But then, as the Cranberries once asked, does anybody care? The audience Saturday night was fairly boisterous, though a sizable contingent chose to leave before the encore (faux-psychedelic covers of "Stranglehold" aren't everyone's cup of tea, apparently). We did find it mildly surprising at the number of -- how to say this delicately? -- "morally flexible" women in attendance. They ranged across all ages, which makes a certain kind of sense; Keith himself is 51, presenting a comfortably seasoned option as opposed to the twentysomething Gilbert.
Still, I noticed at least one mom with daughters in attendance wincing at that line in "God Love Her" about 17-year olds getting "kinda horny" (it's "kinda crazy" on the album), but it was "horny" Saturday and hey, we're all here to raise some carefully managed hell, after all.
Keith is no great vocalist, or even a crooner, but his baritone suffices for what's asked of it by singalongs like "I Love this Bar" and "Beer for My Horses," the song he sang with Willie Nelson. There were several shout-outs to the Red-Headed Stranger, whom Keith would definitely like to be associated with, yet his most overt love letter to the guy, "Weed with Willie," is actually backpedaling ("I'll never smoke weed with Willie again"). I guess "outlaws" are only allowed to partake of legal intoxicants these days.
Getting back to the Keith-as-America metaphor, it really comes into focus when you realize you don't even have to take the man's politics into account (he's a self-described "conservative independent"). He, like so many of us, are happy to make a buck wherever we can while giving lip service to the concepts of "service" and "sacrifice."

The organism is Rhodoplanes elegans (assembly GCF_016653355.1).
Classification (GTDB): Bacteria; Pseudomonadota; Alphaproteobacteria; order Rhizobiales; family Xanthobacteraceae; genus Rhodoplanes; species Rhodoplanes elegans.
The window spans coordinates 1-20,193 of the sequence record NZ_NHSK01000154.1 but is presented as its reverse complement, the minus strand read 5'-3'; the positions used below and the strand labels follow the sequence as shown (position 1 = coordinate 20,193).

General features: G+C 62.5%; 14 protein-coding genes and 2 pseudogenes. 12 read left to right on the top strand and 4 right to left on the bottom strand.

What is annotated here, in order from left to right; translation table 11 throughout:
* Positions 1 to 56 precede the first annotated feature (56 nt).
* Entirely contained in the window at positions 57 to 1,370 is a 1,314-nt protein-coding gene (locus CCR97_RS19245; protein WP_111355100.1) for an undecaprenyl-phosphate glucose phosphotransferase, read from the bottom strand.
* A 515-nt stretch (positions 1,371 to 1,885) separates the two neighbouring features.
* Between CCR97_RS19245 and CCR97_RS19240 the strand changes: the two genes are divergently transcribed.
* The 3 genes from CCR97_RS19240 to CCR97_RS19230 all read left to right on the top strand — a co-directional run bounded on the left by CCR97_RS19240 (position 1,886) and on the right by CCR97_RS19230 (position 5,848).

The audience Saturday night was, to put it mildly, right-leaning, and never more so than during the encore of "American Soldier" and "Courtesy of the Red, White and Blue (The Angry American). There's that word again. To be sure, Keith is a longtime supporter of our nation's military, having made numerous trips to the Middle East to entertain the troops. But we've always wondered if that might be as calculated a maneuver as allying himself with a major car company. Like so many entertainers who are "enthusiastic" military boosters, Keith himself never served. And at the end of the night, when he's getting big cheers for telling us to thank the firefighters and state troopers who "keep our streets safe," it's easy to forget just an hour ago he was exhorting us all to get drunk. The whole exchange, and indeed the whole show, smacked of opportunism and doublespeak.
Personal Bias: I have never been the deliverer -- or the recipient -- of a boot in the ass.
The Crowd: Imagine if Desperate Housewives was set in Humble.
Overheard In the Crowd: "You need to do some more tequila shots!"
Random Notebook Dump: I'll bet he has herbal tea in that cup.
American Ride Made in America Get Drunk and Be Somebody God Love Her I Like Girls That Drink Beer Beers Ago I Wanna Talk About Me Whiskey Girl Weed With Willie Who's Your Daddy? Get Out of My Car Red Solo Cup As Good As I Once Was I Love This Bar Should've Been A Cowboy Beer For My Horses How Do You Like Me Now? A Little Less Talk A Lot More Action/Stranglehold (Ted Nugent cover)
American Soldier Courtesy of the Red, White and Blue (The Angry American)